Do Vegetarian and Vegan Africans Exist?

Do Vegetarian and Vegan Africans Exist?

In late April, I was chatting with my fiance and he casually mentioned that he hadn’t eaten meat for two weeks. And so began his quest to become vegetarian and my second attempt at being pescetarian (most of the time). In the past three months of being largely meat-free, I’ve learned that there is a whole world of African pescetarians, vegetarians, and even vegans! ???? Though I don’t foresee myself going vegan anytime soon, I connected with Ama, a vegan Ghanaian who kindly agreed to share her story with us!

From Vegetarian to Vegan

The day I told my mother I wasn’t going to eat meat anymore, she laughed, said okay, and took the chicken off my plate and allowed me to eat my rice plain with tomato stew. She and my dad thought it was a phase, but almost a decade later this “phase” has yet to go away. As a young adult in my early 20s, I don’t rely on my mother to cook my meals anymore. But when I was younger, my mom was very sweet about vegan-izing traditional Ghanaian dishes so that I could eat them. In my house there was a lot of meatless jollof, stew without meat, fried rice without shrimp or egg, meat-pie without meat (confusing, I know) and yes, no shito.

Vegan Fried Rice

Being an African vegetarian or vegan has its struggles but it is not impossible! I was a vegetarian for about 7.5 years and I made the switch to veganism about a year ago. I became a vegetarian for ethical reasons. I saw a PETA video and I felt that I just couldn’t participate in eating animals with the knowledge of how they live and are treated prior to death. I became a vegan for health reasons. I never really ate eggs during my vegetarian years and I started growing an intolerance towards dairy, so veganism just seemed like a logical next step.

Well, What Do You Eat?

Contrary to popular belief, vegans aren’t eating salads 24/7, nor are they restricted from enjoying traditional Ghanaian or African foods (like, what is life without jollof and kenkey?). Interestingly enough, when I attend Ghanaian events, I am always able to find at least one thing to eat. Whether it be salad before that Heinz cream that all Ghanaians seem to love (Nigerians love this stuff too!) is poured on it or a fruit salad, I never feel 100% left out of major events. My friends and I always go to restaurants where there’s at least one vegan option that is not a salad. I like to eat food and a small side salad just doesn’t cut it for me haha. My Instagram is a testimony to all of the amazing foods I can eat that don’t have meat or dairy.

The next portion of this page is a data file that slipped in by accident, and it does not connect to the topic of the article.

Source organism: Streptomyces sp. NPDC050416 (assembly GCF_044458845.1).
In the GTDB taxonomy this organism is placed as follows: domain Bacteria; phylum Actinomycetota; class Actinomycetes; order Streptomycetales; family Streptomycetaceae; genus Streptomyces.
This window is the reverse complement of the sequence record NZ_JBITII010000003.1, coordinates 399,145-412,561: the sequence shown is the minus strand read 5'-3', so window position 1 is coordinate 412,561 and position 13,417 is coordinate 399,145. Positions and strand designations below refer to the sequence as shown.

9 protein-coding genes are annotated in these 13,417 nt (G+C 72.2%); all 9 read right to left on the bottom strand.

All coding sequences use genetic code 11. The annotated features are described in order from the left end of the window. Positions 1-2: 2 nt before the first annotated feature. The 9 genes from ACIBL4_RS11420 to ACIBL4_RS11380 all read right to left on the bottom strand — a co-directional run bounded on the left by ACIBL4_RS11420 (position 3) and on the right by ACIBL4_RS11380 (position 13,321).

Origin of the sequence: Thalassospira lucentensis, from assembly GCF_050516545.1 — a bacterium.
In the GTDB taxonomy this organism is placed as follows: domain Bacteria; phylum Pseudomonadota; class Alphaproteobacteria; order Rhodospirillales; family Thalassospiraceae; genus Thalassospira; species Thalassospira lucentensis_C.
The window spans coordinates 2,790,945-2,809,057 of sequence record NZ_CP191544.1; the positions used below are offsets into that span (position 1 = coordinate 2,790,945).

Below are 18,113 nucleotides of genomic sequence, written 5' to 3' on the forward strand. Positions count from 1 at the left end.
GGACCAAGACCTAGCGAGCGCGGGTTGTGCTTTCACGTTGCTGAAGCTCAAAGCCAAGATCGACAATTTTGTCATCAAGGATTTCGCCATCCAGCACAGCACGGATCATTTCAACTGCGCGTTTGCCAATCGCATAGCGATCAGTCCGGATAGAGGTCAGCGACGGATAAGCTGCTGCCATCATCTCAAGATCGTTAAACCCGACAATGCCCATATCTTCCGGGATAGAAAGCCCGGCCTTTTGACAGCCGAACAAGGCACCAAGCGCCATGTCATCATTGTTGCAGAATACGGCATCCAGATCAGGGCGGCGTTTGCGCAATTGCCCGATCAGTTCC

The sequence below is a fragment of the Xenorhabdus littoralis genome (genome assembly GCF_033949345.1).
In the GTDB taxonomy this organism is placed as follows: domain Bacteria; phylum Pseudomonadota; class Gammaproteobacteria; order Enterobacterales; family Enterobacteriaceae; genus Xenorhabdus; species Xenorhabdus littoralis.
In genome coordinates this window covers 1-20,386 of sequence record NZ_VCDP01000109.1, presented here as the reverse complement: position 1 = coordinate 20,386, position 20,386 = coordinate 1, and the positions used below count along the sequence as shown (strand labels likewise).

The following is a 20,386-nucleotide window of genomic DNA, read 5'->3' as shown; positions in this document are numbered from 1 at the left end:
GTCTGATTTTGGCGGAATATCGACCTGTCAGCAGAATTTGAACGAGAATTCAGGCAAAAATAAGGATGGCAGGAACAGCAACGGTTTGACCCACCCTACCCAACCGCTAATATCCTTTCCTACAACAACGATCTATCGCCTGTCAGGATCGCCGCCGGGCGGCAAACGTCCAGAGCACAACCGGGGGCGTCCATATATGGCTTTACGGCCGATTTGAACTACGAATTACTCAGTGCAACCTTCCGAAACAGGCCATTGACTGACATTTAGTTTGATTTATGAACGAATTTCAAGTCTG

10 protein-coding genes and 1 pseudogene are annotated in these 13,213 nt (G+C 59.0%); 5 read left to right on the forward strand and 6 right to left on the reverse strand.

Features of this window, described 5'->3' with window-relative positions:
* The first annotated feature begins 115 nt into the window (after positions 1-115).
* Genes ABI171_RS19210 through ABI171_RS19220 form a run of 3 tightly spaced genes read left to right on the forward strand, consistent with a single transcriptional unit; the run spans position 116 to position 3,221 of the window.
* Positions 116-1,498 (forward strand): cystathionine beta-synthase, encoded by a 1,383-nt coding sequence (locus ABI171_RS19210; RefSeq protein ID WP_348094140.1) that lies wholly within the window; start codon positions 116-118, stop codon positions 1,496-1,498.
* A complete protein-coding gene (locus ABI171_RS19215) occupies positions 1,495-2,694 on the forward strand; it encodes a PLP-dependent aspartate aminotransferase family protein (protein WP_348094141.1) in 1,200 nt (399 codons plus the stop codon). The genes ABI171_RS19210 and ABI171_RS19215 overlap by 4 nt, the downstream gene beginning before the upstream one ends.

Vegan Oatmeal

Although veganism isn’t restrictive, it does encourage healthier eating than my vegetarian days. Powerhouses like Venus Williams, Carl Lewis, Ariana Grande, Ellen DeGeneres and Stevie Wonder are all vegans. A non-meat lifestyle is both healthy and delicious. I now eat pancakes made out of home-milled oats, a ripe banana and a dash of almond milk. I constantly chef up a homemade pineapple, tofu fried-rice – it’s the perfect mix of sweet and salty.

How Can I Transition?

It’s actually easier than you think! Veganism (and vegetarianism) are for all sorts of different people. You could try being vegetarian for one meal, one day, or even one week.  Instead of eating eggs, toast and sausage, you can make a healthy and easy to make (and easy on your wallet) oatmeal with soy milk, sliced fruit and a dash of almond milk. On days when you want to treat yourself, you can make the same pancakes I make but with some maple syrup and vegetarian sausage patties from MorningStar.

Vegan Pancakes

When lunch rolls around, you can easily cook rice and put some spicy tomato stew on top. If you’re looking for something simpler, you can slice tofu, bake it, and put it in some ciabatta bread with some lettuce, grilled or fresh veggies, raspberry vinaigrette, and avocado slices. When dinner rolls around, you can eat a big salad (I enjoy doing this and throwing in strawberries, almonds, and French dressing); alternatively, you could chef up some fried rice, skip the egg and throw in some of the tofu from lunch and a bunch of vegetables with some soy sauce.

Transitioning is really about changing your eating habits little by little. Switch out your burgers for Black-bean burgers from Boca Burger. Have your morning coffee with almond milk instead of whole-fat dairy. Instead of chicken with your meal, stock up on lentils and beans which are filled with protein. Make one meal meatless, then try to go meatless for a day and then a week.

Your wallet, body, and taste buds will thank you!

Ama Bemma - vegan africans

Ama-Bemma is a 20 something year old English graduate student, poet, book reviewer, Christian, writer, vegan, book muncher, and tea-drinking aficionado who lives in the ever-changing New England.
She has presented her research at academic conferences, has published freelance work and poetry in magazines and literary journals like NEOS Magazine and “Forever Spoken.” In the past she have been commissioned to review books for international writers and major publishing houses like Random House. She have a B.A. in English and is currently graduate student pursuing a M.A. in English. You can connect with her at her blog amabemma.blogspot.com and you can check out her vegan recipes at instagram.com/amabemma.

Are there any more African vegetarians or vegans out there?

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Comments

  1. I don’t know if I can go vegan, at least not right now, but I do commend you on your discipline, it takes a whole lot of willpower and determination to say no to our delicious meaty dishes.

  2. Discipline for 20 years is great,I may can try this like once a day or so but I like my mests and eggs. I believe this would be healthier and economical but I love my fish,shrimp, chicken and turkey burgers.

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